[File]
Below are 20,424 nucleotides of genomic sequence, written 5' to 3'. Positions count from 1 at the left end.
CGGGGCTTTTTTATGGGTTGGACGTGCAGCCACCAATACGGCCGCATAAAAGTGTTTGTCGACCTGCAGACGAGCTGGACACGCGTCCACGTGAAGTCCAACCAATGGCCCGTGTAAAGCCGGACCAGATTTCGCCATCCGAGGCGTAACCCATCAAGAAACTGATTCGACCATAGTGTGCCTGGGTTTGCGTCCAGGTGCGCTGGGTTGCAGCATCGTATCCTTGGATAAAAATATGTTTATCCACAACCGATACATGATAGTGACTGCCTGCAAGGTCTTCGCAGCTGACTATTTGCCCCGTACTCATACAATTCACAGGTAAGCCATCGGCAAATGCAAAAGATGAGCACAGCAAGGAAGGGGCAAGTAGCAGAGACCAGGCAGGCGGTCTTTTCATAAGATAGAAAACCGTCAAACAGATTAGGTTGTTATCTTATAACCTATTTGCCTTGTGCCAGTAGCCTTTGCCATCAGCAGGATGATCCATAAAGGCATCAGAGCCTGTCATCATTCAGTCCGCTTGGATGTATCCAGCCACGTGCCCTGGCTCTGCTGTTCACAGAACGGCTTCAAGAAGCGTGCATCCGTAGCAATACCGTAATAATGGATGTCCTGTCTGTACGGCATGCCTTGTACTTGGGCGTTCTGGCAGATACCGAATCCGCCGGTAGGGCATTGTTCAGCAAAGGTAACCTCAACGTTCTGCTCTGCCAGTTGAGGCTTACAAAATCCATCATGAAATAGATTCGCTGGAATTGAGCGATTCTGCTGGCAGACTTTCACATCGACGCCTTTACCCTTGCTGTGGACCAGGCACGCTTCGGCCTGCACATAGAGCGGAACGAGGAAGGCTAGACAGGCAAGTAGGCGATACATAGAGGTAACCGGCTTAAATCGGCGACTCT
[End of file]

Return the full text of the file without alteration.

Below are 20,424 nucleotides of genomic sequence, written 5' to 3'. Positions count from 1 at the left end.
CGGGGCTTTTTTATGGGTTGGACGTGCAGCCACCAATACGGCCGCATAAAAGTGTTTGTCGACCTGCAGACGAGCTGGACACGCGTCCACGTGAAGTCCAACCAATGGCCCGTGTAAAGCCGGACCAGATTTCGCCATCCGAGGCGTAACCCATCAAGAAACTGATTCGACCATAGTGTGCCTGGGTTTGCGTCCAGGTGCGCTGGGTTGCAGCATCGTATCCTTGGATAAAAATATGTTTATCCACAACCGATACATGATAGTGACTGCCTGCAAGGTCTTCGCAGCTGACTATTTGCCCCGTACTCATACAATTCACAGGTAAGCCATCGGCAAATGCAAAAGATGAGCACAGCAAGGAAGGGGCAAGTAGCAGAGACCAGGCAGGCGGTCTTTTCATAAGATAGAAAACCGTCAAACAGATTAGGTTGTTATCTTATAACCTATTTGCCTTGTGCCAGTAGCCTTTGCCATCAGCAGGATGATCCATAAAGGCATCAGAGCCTGTCATCATTCAGTCCGCTTGGATGTATCCAGCCACGTGCCCTGGCTCTGCTGTTCACAGAACGGCTTCAAGAAGCGTGCATCCGTAGCAATACCGTAATAATGGATGTCCTGTCTGTACGGCATGCCTTGTACTTGGGCGTTCTGGCAGATACCGAATCCGCCGGTAGGGCATTGTTCAGCAAAGGTAACCTCAACGTTCTGCTCTGCCAGTTGAGGCTTACAAAATCCATCATGAAATAGATTCGCTGGAATTGAGCGATTCTGCTGGCAGACTTTCACATCGACGCCTTTACCCTTGCTGTGGACCAGGCACGCTTCGGCCTGCACATAGAGCGGAACGAGGAAGGCTAGACAGGCAAGTAGGCGATACATAGAGGTAACCGGCTTAAATCGGCGACTCT